Starting Fulltime Work on the Causevest Protocol!

Just celebrated my birthday this last weekend, so apologies for forgetting last week’s update!

During testing at the beginning of last week, I realized that the mutex structure I had originally created to handle shared state was untenable for a system this size and complexity. I was getting repeated hangs where one thread would lock A and wait for B while another would lock B and wait for A. I decided I was going to have to use channels, handlers and internal message passing for shared state instead of trying to have mutexes for everything. As such, I began channelizing the main parts of the program last week. I was able to channelize the best header chain handler, and the peer handler and test them. I have begun work on have a handler deal with chain fragments, but this has proven to be more difficult more due to the complexity of dealing with chain fragments (and partial chain fragments) then anything to do with channels. Still, I am making progress and plan to have nearly everything channelized by the end of the week.

Let the channelization commence!
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Update time! Over the last week I’ve completed channelization of chain fragments and implemented full reorganizations. It should now be possible to the node to accept any branch, verify it, and reorg to it if it turns out to be a longer chain. Testing is ongoing, and I’ve fixed a few issues already. Next I’m going to start work on the keychain (wallets). I’ve decided that the key storage and interface programs will be separate from the full node, only asking the node about the status of it’s UTXOs and passing keys over to allow staking. This will reduce the attack surface of the keychain significantly by keeping on-key related functions such as networking and validation in a separate program.

In order to have the keychain and node remain separate, I will have to build the node’s RPC server, which is my next task. It should be much easier then the node to node communication, so I expect it to be done before the end of the week. By next week, the wallet should be nearly done, and I can start working on transactions and the XCV economic features.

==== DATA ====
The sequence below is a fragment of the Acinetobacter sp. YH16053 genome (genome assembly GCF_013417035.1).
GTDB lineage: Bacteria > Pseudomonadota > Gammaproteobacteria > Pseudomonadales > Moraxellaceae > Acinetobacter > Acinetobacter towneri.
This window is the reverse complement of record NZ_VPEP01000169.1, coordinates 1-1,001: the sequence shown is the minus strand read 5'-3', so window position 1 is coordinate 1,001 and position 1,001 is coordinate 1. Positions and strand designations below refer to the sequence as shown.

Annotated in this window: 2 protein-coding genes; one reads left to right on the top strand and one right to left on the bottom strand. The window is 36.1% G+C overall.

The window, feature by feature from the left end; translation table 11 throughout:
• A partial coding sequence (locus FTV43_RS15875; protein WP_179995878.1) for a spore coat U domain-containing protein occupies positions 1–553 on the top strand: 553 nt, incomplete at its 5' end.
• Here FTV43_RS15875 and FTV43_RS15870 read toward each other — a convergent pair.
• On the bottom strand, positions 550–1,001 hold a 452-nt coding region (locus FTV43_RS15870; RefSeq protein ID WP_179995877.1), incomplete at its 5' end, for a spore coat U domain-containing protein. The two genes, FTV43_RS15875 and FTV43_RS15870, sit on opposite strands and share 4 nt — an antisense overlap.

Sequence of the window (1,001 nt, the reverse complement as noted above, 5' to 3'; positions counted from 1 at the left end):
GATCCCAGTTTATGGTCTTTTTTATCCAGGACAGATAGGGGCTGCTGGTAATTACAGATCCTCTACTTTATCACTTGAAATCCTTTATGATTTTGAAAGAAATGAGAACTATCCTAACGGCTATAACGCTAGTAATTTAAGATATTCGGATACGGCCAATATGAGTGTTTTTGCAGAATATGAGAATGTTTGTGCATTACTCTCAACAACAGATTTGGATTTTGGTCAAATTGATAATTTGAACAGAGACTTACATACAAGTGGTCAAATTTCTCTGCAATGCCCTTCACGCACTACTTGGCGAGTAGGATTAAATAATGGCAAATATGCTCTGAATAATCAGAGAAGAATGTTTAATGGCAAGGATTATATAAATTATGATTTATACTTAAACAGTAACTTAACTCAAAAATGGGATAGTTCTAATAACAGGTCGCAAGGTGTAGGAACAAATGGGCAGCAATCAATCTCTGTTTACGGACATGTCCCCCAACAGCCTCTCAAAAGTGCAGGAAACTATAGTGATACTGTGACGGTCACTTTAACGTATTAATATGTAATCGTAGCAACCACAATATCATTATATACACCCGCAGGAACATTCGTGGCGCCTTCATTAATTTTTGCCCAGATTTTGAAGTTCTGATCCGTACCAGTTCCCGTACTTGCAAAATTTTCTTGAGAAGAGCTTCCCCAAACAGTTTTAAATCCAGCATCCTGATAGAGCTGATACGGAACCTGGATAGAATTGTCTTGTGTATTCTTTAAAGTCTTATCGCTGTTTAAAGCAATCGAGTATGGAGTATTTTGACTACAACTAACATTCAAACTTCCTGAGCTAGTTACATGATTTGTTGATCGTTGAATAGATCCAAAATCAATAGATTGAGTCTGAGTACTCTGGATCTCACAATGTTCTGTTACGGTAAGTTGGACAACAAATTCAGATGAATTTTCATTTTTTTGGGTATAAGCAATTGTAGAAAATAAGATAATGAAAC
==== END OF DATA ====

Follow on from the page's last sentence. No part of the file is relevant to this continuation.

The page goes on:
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Forgot another update again, whoops. Work on keychain and rpc has been ongoing! I’ve been able to build the simple rpc server and client and a simple key passing interface. In order to get to the point where we can verify transactions though, the stack machine needs to be built, which involves getting cryptographic signatures working. Along that path, I have been looking at the code of the btcd project (https://github.com/btcsuite/btcd). I have been able to integrate the btcec, base58, and hdkeychain code into my own test program that can successfully validate a schnorr signature. For here, I will build out the stack machine and some test transactions. Once that is done and I integrate it into the code, and let nodes create their own PoS blocks with their own coins. After that is general transaction creation/propagation. Once that is done, the alpha will be nearly complete!

See you next week!

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Hope you had a great birthday!

Trying to drag updates back on track. Lets try Monday updates for now.

Last week saw the completion of the rpc server, keychain and the construction of the basic stack machine to verify basic P2PKH transaction scripts. I imported cryptographic and key management code from the btcd bitcoin go project. This allows the creation of hierarchical deterministic keys (see here) and the creation and verification of schnorr signatures using this code. Obviously, for the full protocol release, this code will have to be audited, but this is an important step forward. From here, I will start working on adding basic transactions to blocks and having nodes send transactions to each other through the mempool. This will allow the creation of the first XCV transactions.

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Things have gone surprisingly well!

Update for the quarter!

The alpha protocol has gotten to the testnet stage. Over the current week I will begin setting up a full testnet - if anyone wants to join, just contact me (or just download the code from the github. Although it is still going to be in a constant state of flux over the next few months).

I’ve attached a video below that shows off the major features of the alpha protocol - this may seem simple, but a lot of work has gone into the foundations for direct transactions, staking, p2p communications, reorgs and rpc access.

Much still has to be done, from vaults, multisig and voting to finality and archive nodes, along with a GUI that lets the average user access all of these features. Still, this is a major milestone for Causevest, and I am proud with how far we’ve come.